There is not a better time to do your basic fishing rod maintenance than right now after a hard summer on the water.
First of all, let’s talk clean up. Oil from your hands or other sources can attract dirt and grime to your rod handles making for a poor grip and unattractive appearance. This is the simplest task of your agenda. Some say to use fine grit sandpaper to clean your cork handles. Over time, this may actually wear down the grips hindering their usefulness. A simpler solution is to bathe them with degreasers such as Dawn or Ajax Orange. Use warm water and a sponge or toothbrush to gently scrub your handles to make them look new again. Stubborn stains may require some Comet or Ajax Cleanser. You’ll be surprised how this improves the feel of them. This works on synthetic handles as well.
Next step is to check your rod tips. If your tip is not in good shape, the rest of your rod doesn’t matter, as your lines will be weakened by the scoring. Take a cotton swab and pass it through the tip. If strands of the cotton are caught in the tip, the tip is cracked and should be replaced. Tip repair is an easy task. Loosen the worn tip by heating it with a cigarette lighter. If it is not wrapped on by thread, it will slide off on its own. If wrapped, cut the thread with a razor blade or Xacto knife before heating. Hot glue your new tip in place and let cool. There are numerous glue products made specifically for fishing rods as well as some emergency shrink tube kits.
Next, check your guides with the same method. Bent guides can sometimes be reshaped without damage to the ceramic or hardened metal inserts. If your guides need replacing, you can do it yourself or pay a repair shop to do it. Repair shops charge from around ten to fifteen dollars per guide depending on its construction.
Should you decide to replace your guides yourself, here are a few pointers. Match the replacement guides to the old ones in size and structure. Most of the newer rods have one-footed guides as opposed to the two-footed designs. Some have combinations with one-footed models closer to the tip. The recent popularity of micro guides where all are one-footed makes it difficult to work with due to their diminutive size. No matter the size, all must be “feathered” to make the threads flow evenly for a smooth finish. This feathering can be achieved by gently rubbing the tip of the foot of the guide on a whetstone. Some guides may only be loose and can be reattached by placing a small amount of epoxy into the opening from whence they came and reinserting the foot of the guide allowing them adequate drying time before the next use.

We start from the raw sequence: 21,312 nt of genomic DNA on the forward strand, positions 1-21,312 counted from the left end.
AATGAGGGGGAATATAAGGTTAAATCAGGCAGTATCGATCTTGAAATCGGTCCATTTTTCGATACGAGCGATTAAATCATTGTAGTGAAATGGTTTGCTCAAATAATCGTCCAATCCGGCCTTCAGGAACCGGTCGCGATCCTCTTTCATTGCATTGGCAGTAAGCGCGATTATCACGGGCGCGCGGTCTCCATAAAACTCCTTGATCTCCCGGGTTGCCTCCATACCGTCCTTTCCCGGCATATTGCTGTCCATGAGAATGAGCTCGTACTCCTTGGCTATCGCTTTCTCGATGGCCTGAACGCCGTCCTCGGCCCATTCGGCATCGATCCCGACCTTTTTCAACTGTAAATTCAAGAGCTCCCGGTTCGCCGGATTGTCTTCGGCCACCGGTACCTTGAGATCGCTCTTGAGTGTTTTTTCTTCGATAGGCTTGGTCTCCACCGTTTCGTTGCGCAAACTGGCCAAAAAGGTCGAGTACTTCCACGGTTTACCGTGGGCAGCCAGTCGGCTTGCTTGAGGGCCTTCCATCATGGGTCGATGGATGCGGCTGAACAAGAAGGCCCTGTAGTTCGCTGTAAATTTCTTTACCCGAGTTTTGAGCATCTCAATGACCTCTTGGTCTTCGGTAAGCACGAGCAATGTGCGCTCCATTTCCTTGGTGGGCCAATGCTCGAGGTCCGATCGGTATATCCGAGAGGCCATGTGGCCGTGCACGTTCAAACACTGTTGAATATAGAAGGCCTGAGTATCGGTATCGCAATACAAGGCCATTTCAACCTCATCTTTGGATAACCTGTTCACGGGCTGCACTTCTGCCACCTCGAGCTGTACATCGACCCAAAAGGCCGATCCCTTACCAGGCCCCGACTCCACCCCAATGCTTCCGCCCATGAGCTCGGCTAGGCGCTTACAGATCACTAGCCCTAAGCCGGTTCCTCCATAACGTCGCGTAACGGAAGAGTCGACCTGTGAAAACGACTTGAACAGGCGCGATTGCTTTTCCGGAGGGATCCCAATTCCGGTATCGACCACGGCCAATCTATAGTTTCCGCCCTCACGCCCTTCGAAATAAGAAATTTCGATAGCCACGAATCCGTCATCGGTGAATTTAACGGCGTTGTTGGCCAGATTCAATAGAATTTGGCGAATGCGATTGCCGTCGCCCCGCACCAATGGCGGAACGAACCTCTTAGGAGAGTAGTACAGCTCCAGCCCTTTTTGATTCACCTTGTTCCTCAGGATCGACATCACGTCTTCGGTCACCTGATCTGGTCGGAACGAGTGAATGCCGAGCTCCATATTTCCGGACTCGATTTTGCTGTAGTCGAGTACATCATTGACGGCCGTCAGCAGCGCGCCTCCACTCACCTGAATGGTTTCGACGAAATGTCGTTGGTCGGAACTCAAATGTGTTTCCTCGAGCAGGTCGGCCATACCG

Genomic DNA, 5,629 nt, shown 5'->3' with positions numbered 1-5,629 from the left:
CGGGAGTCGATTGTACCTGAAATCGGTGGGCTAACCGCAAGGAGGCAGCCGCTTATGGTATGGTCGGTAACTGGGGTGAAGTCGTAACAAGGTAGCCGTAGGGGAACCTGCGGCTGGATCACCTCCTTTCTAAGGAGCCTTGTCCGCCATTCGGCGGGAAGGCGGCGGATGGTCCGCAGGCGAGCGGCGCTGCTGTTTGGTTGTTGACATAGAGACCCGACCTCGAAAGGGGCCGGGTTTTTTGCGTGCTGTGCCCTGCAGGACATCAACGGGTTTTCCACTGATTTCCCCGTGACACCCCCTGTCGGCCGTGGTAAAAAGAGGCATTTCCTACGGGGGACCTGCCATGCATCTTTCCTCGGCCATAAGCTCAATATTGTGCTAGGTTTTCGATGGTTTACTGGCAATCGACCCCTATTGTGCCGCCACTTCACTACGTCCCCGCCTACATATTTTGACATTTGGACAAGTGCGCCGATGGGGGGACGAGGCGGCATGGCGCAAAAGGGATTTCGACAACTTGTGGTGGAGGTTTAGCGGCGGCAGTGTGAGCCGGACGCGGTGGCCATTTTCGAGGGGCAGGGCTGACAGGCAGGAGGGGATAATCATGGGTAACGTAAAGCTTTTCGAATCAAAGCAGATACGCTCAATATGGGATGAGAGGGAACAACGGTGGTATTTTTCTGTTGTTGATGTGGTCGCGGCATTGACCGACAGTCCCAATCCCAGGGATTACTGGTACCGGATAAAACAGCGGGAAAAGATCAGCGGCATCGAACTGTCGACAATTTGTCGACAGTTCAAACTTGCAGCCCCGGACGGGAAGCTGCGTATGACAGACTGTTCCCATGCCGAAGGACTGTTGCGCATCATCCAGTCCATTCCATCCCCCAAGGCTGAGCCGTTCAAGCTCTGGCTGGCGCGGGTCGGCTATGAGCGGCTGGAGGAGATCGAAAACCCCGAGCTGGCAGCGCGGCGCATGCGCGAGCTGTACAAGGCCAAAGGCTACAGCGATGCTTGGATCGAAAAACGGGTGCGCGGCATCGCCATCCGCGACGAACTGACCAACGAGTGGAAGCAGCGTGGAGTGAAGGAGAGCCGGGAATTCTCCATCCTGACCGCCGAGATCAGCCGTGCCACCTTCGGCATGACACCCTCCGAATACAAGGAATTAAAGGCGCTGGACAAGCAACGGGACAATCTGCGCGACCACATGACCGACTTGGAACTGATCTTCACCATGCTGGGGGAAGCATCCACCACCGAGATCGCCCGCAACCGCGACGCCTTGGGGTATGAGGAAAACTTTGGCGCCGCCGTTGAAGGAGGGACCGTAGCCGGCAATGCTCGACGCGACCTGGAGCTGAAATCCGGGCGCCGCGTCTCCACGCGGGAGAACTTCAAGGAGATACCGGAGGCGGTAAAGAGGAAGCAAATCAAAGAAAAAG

Replacing guides can be exasperating to those of us whose vision is not what it used to be. A steady hand and excellent sight are required or you might have to utilize a jeweler’s magnifier. First off, clean the area where the guide was mounted. Some light scraping may be required for a good, smooth fit. Use a small strip of masking tape to temporarily secure the foot of the guide. Place the rod on a mount so it can be easily turned. Mounts are available commercially or one may be made by using a flat, horizontal board and two vertically mounted boards with V-shaped notches attached at each end about a foot or so apart. 1×4 board is adequate.
This next step requires steadiness and patience. Place your spool of wrapping thread behind a weight such as a book and run the thread through the book creating resistance while you start your wrap. There are also commercial thread holders with tension adjusters for this step. Begin your wrap by placing the end of the thread on the blank facing the foot of the guide and wrap over it keeping tension on the thread. Start your wrap about 1/4 inch away from the guide while gently winding over the tag end of your loop, rolling the rod away from you and winding thread making sure the thread is tightly wound and even leaving no space between winds.
After winding several winds, pull the tag that will pull the thread under the wraps, cut the tag with a razor blade and continue winding. As the winds approach the guide, keep tension on the thread and place a tag loop on the rod with the loop facing the guide. Wind over the loop leaving enough loop so you can run the end of the thread into that loop when you have completed the winds. After cutting the thread and running the end through the loop, pull the tag just as you did at the beginning of the wrap and cut smoothly. You former Boy Scouts may recall this as “whipping” a rope. Small gaps in your wrap can be corrected by gently rubbing them together with your fingernail.
By now you should have completed an attractive, smooth wrap or said “To heck with this!”
Assuming you have accomplished the maneuver, coat your wrap with color preserver, let dry, and finish with a coat or two of epoxy being sure to turn the rod every few minutes to produce an even finish. These procedures can be used to build a rod from scratch but we’ll just save those details for another article assuming you still have any patience left.